The Working Waterfront

The ‘solastalgia’ of pandemic life

Debut novel describes family’s painful pivot

Review by Carl Little
Posted 2023-07-13
Last Modified 2023-07-13

Pete and Alice in Maine
By Caitline Shetterly, HarperCollins (2023)


The pandemic interrupted the lives of many families, including the foursome that take center stage in Caitlin Shetterly’s first novel, Pete and Alice in Maine. The title’s couple and their daughters, Sophie, 11, and Iris, 5, flee New York City at the beginning of COVID, finding refuge in a summer home on the Blue Hill Peninsula overlooking Eggemoggin Reach.

From the outset, a certain dysfunction reigns as the household experiences various ups and downs—the abrupt move, shifting personal dynamics, isolation, homeschooling, lack of internet service, etc. At the same time, as Alice thinks early on, the family’s “privilege” is “clear, almost criminal.” Theirs is a first world challenge.

While the parents try to work out their issues, including Pete’s affair with a woman Alice refers to as “The Her,” their children to a certain extent steal the show. Shetterly captures youthful traits—squabbling, sulking, sighing—with pitch perfection. Sophie and Iris serve as brokers and liaisons—voices of reason and unreason.

“We are forever suspended in the unrelenting quotidian of life on pause.”

The chapter titled “Solastalgia” delves into its namesake condition, “the distress… produced by environmental change” (had to look it up), brought on by height of summer.

“It’s too much to bear in this heat,” thinks Alice, “in this strange hovering place we’re in.” She goes on: “We are forever suspended in the unrelenting quotidian of life on pause”—an inspired reflection on the pandemic condition.

Shetterly’s narrative is peppered with diverse cultural references, from Virginia Lee Burton’s picture book The Little House and Talking Heads to Robin DiAngelo’s White Fragility and Slack, the messaging program. Some were lost on me, sending me to Google to discover that Ryan Bingham is a singer-songwriter and Tomten is a character in an Astrid Lindgren children’s book.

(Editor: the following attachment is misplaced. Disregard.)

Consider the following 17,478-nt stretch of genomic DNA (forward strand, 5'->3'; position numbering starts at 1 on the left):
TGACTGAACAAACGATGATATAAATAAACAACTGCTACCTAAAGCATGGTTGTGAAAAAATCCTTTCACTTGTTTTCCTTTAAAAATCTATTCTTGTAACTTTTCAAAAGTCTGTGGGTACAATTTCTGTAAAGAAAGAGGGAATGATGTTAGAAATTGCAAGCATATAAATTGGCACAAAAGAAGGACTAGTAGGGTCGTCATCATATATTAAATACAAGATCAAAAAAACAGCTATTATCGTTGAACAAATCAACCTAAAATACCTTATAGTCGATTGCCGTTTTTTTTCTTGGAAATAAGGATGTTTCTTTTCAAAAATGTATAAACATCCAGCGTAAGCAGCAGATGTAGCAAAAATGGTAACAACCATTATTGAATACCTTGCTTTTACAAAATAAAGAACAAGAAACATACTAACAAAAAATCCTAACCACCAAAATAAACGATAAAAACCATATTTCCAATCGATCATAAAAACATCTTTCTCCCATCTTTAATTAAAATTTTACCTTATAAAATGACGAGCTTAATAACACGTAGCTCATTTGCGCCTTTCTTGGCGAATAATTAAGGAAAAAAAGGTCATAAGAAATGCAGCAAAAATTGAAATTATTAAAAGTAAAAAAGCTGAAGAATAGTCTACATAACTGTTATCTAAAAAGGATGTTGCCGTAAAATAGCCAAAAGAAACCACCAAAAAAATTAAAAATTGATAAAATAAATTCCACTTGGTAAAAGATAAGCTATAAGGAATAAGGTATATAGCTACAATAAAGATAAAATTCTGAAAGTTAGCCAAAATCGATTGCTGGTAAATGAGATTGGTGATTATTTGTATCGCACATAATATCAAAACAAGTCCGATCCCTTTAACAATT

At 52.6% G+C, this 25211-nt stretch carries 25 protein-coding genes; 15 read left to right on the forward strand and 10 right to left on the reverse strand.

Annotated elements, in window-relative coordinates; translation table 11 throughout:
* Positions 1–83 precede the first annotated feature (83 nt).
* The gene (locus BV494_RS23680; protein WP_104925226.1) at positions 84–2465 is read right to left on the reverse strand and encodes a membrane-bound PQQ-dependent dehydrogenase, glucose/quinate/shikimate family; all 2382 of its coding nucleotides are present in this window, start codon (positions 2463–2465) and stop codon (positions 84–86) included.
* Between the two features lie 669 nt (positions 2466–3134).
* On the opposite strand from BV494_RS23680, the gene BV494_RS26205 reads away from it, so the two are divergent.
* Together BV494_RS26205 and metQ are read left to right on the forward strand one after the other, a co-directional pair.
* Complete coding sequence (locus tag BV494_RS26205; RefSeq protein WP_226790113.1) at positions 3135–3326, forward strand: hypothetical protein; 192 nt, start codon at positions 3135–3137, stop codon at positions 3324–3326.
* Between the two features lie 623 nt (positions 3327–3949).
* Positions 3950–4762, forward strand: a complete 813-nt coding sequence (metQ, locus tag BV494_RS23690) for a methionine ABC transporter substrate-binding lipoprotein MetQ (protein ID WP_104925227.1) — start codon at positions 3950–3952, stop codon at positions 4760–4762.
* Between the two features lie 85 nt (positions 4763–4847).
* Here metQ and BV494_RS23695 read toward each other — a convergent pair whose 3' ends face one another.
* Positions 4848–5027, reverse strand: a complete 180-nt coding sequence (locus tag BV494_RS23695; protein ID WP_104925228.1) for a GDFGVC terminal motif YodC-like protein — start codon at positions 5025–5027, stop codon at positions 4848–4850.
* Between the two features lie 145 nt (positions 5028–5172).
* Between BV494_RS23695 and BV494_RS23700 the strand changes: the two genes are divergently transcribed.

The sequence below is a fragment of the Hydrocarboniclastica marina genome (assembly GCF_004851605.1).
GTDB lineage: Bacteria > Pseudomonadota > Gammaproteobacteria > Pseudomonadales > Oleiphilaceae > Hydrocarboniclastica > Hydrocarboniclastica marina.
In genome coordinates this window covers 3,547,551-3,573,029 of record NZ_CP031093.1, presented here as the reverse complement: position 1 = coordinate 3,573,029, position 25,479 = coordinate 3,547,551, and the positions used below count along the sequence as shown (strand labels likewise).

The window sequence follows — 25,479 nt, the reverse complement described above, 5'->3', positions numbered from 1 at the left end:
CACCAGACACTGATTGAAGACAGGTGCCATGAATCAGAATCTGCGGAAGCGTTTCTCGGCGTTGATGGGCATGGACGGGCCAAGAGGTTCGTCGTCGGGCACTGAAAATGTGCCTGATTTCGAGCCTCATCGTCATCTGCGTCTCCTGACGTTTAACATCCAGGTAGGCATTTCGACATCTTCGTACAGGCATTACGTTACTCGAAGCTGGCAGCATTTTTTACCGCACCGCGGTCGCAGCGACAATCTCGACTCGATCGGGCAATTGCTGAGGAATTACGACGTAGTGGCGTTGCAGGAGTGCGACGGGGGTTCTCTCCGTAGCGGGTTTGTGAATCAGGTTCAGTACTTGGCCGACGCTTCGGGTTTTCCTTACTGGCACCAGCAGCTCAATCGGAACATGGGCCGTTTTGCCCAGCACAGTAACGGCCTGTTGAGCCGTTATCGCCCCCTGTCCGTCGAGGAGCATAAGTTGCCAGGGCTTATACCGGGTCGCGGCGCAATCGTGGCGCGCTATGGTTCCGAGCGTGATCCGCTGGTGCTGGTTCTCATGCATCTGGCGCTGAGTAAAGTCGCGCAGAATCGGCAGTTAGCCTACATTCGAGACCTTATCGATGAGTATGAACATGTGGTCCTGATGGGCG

In an episode that was, as it were, ripped from the headlines, someone cuts down two trees across the family’s driveway so they can’t get out—an unsubtle signal from locals that infected New Yorkers should stay put. Such an incident garnered national attention in March 2020 (plug in “tree blocks driveway in Maine” in your search engine).

One nit to pick: the occasional insertion of native Mainer language written phonetically (“keep ta yoah-selves”). It seems patronizing and somehow inauthentic.

Some of us may not want to be reminded of the pandemic years—the quarantines, the masks, the Zoom family gatherings—especially as the virus hasn’t entirely receded from our lives. That said, Shetterly hits at the heart of the plague in her lively narrative. At one point she has Alice repeat a line from Philip Booth’s poem “First Lesson” about teaching his daughter how to swim: “lie up, survive, lie up, survive, lie up, survive.”

Shetterly comes to fiction well-prepared. Editor of the anthology Fault Lines: Stories of Divorce and author of two memoirs with messages, Made for You and Me: Going West, Going Broke, Finding Home and Modified: GMOs and the Threat to Our Food, Our Land, Our Future, she’s a natural to take on a tale of COVID distress. Pete and Alice in Maine is a splendid debut.

Carl Little is curating two shows this summer: “Generations” at the Maine Art Gallery in Wiscasset and “Avian Artistry: Treasures from Maine Collections” at the Wendell Gilley Museum in Southwest Harbor.